Medieval / Renaissance Great Pipes

The Medieval Great Pipe is a single drone, conical bore bagpipe with a warm and present sound.  During the Renaissnance a second drone was added and expanded the complexity of the instruments sound.  The timbre and visual presence of the bagpipe is similar to other bagpipes found on the Atlantic coast of Europe such as the Spanish Gaita, the Breton Vueze, and the Great Highland bagpipe to name a few.


Picture below are a set in Maple with Horn Mounts and a set in Cocobolo with Afzalla mounts. Both sets of bagpipes were decorated with custom inlay to match the colour tones of the wood.
medieval bagpipe maple medieval bagpipe maple medieval bagpipe cocobolo medieval bagpipe cocobolo

Two drone Medieval Great pipe in Maple.  Water buffalo and Olive wood Mounts with Texas Ebony end caps.
rkbagpipes_maple-twodrone_img_6557_t Maple two drone medeival great pipe rkbagpipes_maple-twodrone_img_6546_t rkbagpipes_maple-twodrone_img_6556_t

Each drone is made with three sections and when fully extended plays in ‘A’ and ‘E’. If the drones are pushed down and shortened they can produce ‘B’ and ‘F’. This is done with no additional manipulation to the reed. If both middle sections of the drones are removed, connecting the top and bottom joints, they will play up a forth and produce ‘D’ and ‘A’. A common configuration for the pipes is to play the Bass in A with the Baritone in E. A more contemoary sound can be derived by playing the Bass in ‘A’ and removing the middle section of the Tenor to play in ‘A’ and octave above the bass.

8 Comments

  1. Mike Wise  •  Jan 31, 2009 @12:28 pm

    Dear RK,
    I’d like to know if you can make medieval bagpipes like those used by Corvus Corax. http://www.corvuscorax.de.

    If so, how long is the manufacturing period?
    What is a rough estimate of cost and pre-payment?

    Regards,
    Mike

  2. admin  •  Feb 1, 2009 @1:10 pm

    I could make something similar but not quite as exaggerated. The equipment I have wouldn’t be able to make the 8inch diameter trumpet flares. Are familiar with Stefan Fischer http://www.sackpfeifenmacher.de/fischer/index.htm ? I could probably mimic his style more easily. In fact it was playing his pipes that inspired me to start making my own.

  3. Adam  •  Apr 26, 2009 @1:22 am

    Hello,
    I am interested in a medieval bagpipe. Like the above poster, I am inspired by bands like Corvus Corax and In Extremo. They do have large flares. I also visited Fischer’s site and found a style that I liked and am wondering if you can do something like it.
    Mittelalterliche Sackpfeife ‘1’ in ‘G’, ein Bassbordun on this page:
    http://www.sackpfeifenmacher.de/fischer/prod.htm?&kat=12
    Thanks,
    Adam

  4. admin  •  Apr 26, 2009 @11:23 am

    Hi Adam,
    Yes I can place a trumpet style drone termination on the pipes. My “standard” way of making them is to use a chambered end because I find that the drones have a better “mix” with the chanter. Now historically speaking I don’t think any of the actual medieval pipes would have used this but you do see this style of drone termination from the renaissance onward. For all of my pipes I try to work with the buyer and make exactly the instrument they are looking for. Please contact me any time if you want more details.

    -Richard

  5. Adam  •  Apr 28, 2009 @9:04 am

    Richard,
    I think I understand what you are saying about the chambering. Would it be possible for aesthetic purposes to creat the chamber so that it is large than normal to give a similar look as those 8″ flares.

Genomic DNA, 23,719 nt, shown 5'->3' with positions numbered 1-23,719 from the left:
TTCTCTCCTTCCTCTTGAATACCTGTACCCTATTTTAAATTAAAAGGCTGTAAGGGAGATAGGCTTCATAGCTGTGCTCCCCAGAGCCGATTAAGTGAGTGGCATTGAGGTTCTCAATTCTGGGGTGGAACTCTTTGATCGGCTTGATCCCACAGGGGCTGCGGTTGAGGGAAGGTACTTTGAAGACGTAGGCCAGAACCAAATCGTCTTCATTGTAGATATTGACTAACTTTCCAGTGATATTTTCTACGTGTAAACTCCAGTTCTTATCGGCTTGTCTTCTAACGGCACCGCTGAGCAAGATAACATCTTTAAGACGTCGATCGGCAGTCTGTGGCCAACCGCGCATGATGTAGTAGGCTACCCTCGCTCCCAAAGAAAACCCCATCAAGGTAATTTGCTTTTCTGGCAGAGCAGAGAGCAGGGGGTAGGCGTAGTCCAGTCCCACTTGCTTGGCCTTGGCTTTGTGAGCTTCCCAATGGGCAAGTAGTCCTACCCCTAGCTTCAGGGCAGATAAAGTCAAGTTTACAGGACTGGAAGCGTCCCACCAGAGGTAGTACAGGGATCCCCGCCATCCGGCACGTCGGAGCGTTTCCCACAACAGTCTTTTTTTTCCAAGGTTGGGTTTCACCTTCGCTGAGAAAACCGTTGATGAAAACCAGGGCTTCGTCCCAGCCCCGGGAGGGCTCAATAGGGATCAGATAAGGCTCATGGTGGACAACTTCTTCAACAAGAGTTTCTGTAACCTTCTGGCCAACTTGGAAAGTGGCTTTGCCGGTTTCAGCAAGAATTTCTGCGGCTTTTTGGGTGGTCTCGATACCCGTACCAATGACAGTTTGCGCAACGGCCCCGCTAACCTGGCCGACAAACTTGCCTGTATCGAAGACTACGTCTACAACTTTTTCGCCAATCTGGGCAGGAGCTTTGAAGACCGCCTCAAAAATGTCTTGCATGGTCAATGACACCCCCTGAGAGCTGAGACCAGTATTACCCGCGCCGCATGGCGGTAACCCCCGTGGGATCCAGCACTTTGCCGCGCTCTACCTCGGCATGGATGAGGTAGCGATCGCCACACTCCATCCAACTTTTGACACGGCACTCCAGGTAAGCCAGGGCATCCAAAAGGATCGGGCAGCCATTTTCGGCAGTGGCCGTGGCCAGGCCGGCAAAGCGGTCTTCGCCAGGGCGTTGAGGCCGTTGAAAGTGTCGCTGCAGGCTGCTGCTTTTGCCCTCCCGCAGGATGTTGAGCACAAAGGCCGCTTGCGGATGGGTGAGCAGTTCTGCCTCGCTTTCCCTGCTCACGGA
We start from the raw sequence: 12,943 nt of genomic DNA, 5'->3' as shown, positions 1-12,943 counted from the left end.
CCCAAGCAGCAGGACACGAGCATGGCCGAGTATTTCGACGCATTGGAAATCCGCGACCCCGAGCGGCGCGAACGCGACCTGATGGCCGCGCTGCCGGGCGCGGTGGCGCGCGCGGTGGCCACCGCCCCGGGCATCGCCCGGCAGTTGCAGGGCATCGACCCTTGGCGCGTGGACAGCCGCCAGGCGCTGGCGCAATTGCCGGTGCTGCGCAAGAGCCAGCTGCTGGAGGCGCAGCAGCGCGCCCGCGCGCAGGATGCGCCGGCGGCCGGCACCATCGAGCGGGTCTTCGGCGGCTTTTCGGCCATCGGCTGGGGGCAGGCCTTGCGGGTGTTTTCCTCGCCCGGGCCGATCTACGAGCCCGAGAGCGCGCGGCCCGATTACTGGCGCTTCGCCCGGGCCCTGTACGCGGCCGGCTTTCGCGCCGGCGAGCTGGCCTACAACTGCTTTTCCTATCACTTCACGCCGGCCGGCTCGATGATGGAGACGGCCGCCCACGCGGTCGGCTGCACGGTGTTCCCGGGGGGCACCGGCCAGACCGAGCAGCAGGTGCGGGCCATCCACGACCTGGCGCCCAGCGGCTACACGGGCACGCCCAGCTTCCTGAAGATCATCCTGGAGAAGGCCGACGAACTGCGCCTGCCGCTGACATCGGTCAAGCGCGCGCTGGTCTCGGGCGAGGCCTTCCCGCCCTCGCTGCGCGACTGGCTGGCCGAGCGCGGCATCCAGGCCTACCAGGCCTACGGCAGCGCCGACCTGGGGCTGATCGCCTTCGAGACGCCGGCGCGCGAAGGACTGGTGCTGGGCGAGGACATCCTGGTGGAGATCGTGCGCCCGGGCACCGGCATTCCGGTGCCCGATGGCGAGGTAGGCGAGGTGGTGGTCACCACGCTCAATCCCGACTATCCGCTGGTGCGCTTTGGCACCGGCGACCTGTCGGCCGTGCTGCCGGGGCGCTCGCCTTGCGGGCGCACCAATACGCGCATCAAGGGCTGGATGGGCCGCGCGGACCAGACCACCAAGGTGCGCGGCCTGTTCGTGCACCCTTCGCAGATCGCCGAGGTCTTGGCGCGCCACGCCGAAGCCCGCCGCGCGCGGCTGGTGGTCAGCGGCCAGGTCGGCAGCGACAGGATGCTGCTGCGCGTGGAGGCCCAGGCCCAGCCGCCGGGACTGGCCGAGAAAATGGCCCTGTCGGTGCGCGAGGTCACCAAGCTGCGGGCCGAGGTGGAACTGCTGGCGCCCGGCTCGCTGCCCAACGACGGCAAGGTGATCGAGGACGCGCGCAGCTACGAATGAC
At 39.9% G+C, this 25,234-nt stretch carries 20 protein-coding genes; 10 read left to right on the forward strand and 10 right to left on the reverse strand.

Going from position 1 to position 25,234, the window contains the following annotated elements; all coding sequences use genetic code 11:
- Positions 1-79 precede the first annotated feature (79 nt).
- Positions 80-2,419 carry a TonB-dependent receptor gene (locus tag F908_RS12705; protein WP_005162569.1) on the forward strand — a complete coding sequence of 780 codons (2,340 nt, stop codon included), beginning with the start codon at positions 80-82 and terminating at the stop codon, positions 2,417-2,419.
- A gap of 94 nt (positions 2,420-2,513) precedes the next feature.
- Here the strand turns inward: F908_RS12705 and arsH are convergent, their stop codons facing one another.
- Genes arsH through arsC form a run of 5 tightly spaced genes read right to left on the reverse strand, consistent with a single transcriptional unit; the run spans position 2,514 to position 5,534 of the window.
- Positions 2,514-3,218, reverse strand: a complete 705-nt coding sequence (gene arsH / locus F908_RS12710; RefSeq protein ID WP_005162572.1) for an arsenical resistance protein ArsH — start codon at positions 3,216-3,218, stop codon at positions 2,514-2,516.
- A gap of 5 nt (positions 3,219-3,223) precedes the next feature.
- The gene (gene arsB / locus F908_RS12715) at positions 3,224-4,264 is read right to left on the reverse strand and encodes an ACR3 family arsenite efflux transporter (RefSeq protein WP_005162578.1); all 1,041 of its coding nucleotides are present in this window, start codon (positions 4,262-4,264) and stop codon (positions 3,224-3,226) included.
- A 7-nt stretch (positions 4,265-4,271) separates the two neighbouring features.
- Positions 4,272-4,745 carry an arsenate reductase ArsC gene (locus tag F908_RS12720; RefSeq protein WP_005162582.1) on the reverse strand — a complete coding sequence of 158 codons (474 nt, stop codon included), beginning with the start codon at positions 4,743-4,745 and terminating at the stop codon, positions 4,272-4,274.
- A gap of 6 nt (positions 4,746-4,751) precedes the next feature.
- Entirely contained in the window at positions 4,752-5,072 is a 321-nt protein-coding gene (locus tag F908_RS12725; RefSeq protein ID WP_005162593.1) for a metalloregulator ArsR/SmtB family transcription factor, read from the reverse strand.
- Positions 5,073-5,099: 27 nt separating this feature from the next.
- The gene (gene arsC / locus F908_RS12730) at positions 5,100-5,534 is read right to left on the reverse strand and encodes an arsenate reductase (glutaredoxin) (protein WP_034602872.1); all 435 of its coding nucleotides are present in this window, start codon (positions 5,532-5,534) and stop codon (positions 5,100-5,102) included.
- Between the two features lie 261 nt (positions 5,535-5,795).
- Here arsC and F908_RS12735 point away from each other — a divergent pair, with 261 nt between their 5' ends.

I really love the craftsmanship you have shown in your pictures. As I imagine creative ways of “spicing” up an instrument, i cant help but enjoy the simple, tasteful ways you have adorned your pipes!

  6. admin  •  Apr 28, 2009 @1:02 pm

    Hi Adam,

    Thanks for the wonderful remarks!

    You have the right idea about the large flared end but you wouldn’t need to make the drone chamber any bigger — you would just leave more wood on the outside of that piece of wood and turn the inside dimensions the same as usual. That said, the whole point of a large flared end is to give the instrument that real bright “trumpet” sound. In fact, if you have just one drone you don’t necessarily want it to blend well with the chanter, it might be better if it is loud and brash so that you can hear it. Do you play highland pipes? Ever shut of both of your tenors? Not much drone going on from just the bass. Putting that flare on the end of the drone helps to increase its volume and also makes the timber brighter. My personal preference is to make a compromise between the two. I make a large chamber but the build of the chamber is such that there is still a flare effect. The wood I use for the drone termination is 3″ (all the sets pictured on my site are that size) If you want to 4″ there would be no problem but 5″ and greater would require either some pricey cuts of wood or gluing two thinner pieces together – not a problem to build but there would be more time involved to make it happen.

    I hope that answers your question!

    -Richard

  7. James Connelly  •  Feb 5, 2010 @1:18 pm

    I have just received a set of Jens Guntzel medieval bagpipes (I play GHB bagpipes) I hope you a fimilar with his pipes. Anyway I have a question. On his chanter there is a small hole for the reed, I think. The hole is to small for the reed. I was wondering if I need to make the hole larger or does the top of the chanter come apart so that the reed fits inside the chanter instead of on top? Jens speaks German and I don’t so I am hopeing you can answere my queston. Drogo recommends you but now I can’t get in touch with him. Thanks

  8. admin  •  Mar 5, 2011 @9:52 am

    It sounds like he may not have bored the counter-sink hole enough. the read should fit into the top of the chanter by about a quarter on an inch.

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